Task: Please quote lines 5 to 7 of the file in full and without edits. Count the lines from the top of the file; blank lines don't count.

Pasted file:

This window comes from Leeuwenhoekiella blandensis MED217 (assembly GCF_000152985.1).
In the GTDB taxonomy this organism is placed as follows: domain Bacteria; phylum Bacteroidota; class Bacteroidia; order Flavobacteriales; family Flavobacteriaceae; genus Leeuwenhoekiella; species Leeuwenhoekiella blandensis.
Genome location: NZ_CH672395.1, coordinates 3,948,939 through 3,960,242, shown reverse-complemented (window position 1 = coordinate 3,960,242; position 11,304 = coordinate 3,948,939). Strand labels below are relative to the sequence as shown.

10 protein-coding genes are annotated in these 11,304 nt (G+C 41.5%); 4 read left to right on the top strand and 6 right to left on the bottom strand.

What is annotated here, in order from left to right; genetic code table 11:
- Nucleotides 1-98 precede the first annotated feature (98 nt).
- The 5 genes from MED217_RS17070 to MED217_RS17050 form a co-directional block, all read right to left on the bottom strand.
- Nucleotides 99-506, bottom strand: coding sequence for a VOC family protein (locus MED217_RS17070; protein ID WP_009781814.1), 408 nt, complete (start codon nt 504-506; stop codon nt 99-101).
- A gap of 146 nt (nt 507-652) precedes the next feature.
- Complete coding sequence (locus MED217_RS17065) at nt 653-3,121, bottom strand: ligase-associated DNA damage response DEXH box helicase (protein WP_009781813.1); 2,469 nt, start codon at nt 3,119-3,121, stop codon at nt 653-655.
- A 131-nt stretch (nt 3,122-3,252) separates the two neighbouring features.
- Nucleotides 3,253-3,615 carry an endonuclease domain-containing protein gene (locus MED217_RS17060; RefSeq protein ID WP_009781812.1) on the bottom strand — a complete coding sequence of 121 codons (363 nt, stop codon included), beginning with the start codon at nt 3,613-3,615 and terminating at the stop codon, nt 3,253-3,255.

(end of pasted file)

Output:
What is annotated here, in order from left to right; genetic code table 11:
- Nucleotides 1-98 precede the first annotated feature (98 nt).
- The 5 genes from MED217_RS17070 to MED217_RS17050 form a co-directional block, all read right to left on the bottom strand.